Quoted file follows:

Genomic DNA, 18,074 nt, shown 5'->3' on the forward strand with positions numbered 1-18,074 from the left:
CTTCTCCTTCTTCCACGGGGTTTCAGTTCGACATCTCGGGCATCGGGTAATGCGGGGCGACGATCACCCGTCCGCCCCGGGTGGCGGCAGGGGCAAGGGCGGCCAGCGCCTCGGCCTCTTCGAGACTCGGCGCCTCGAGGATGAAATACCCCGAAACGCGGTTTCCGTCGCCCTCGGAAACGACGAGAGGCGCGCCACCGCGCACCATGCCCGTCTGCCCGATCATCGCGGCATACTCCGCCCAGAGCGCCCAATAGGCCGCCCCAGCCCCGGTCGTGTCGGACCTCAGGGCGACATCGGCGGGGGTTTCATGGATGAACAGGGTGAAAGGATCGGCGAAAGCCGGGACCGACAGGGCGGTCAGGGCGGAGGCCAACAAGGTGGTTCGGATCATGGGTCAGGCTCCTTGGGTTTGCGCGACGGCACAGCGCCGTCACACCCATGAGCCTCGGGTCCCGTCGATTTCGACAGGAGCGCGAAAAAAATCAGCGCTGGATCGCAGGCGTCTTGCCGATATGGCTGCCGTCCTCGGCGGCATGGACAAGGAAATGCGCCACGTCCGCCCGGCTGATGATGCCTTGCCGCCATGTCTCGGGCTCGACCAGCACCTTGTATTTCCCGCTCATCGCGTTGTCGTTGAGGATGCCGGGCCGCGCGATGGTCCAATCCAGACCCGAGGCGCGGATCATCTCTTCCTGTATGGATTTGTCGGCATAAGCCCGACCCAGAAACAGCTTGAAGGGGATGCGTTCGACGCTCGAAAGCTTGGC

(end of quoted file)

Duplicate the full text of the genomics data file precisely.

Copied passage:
Genomic DNA, 18,074 nt, shown 5'->3' on the forward strand with positions numbered 1-18,074 from the left:
CTTCTCCTTCTTCCACGGGGTTTCAGTTCGACATCTCGGGCATCGGGTAATGCGGGGCGACGATCACCCGTCCGCCCCGGGTGGCGGCAGGGGCAAGGGCGGCCAGCGCCTCGGCCTCTTCGAGACTCGGCGCCTCGAGGATGAAATACCCCGAAACGCGGTTTCCGTCGCCCTCGGAAACGACGAGAGGCGCGCCACCGCGCACCATGCCCGTCTGCCCGATCATCGCGGCATACTCCGCCCAGAGCGCCCAATAGGCCGCCCCAGCCCCGGTCGTGTCGGACCTCAGGGCGACATCGGCGGGGGTTTCATGGATGAACAGGGTGAAAGGATCGGCGAAAGCCGGGACCGACAGGGCGGTCAGGGCGGAGGCCAACAAGGTGGTTCGGATCATGGGTCAGGCTCCTTGGGTTTGCGCGACGGCACAGCGCCGTCACACCCATGAGCCTCGGGTCCCGTCGATTTCGACAGGAGCGCGAAAAAAATCAGCGCTGGATCGCAGGCGTCTTGCCGATATGGCTGCCGTCCTCGGCGGCATGGACAAGGAAATGCGCCACGTCCGCCCGGCTGATGATGCCTTGCCGCCATGTCTCGGGCTCGACCAGCACCTTGTATTTCCCGCTCATCGCGTTGTCGTTGAGGATGCCGGGCCGCGCGATGGTCCAATCCAGACCCGAGGCGCGGATCATCTCTTCCTGTATGGATTTGTCGGCATAAGCCCGACCCAGAAACAGCTTGAAGGGGATGCGTTCGACGCTCGAAAGCTTGGC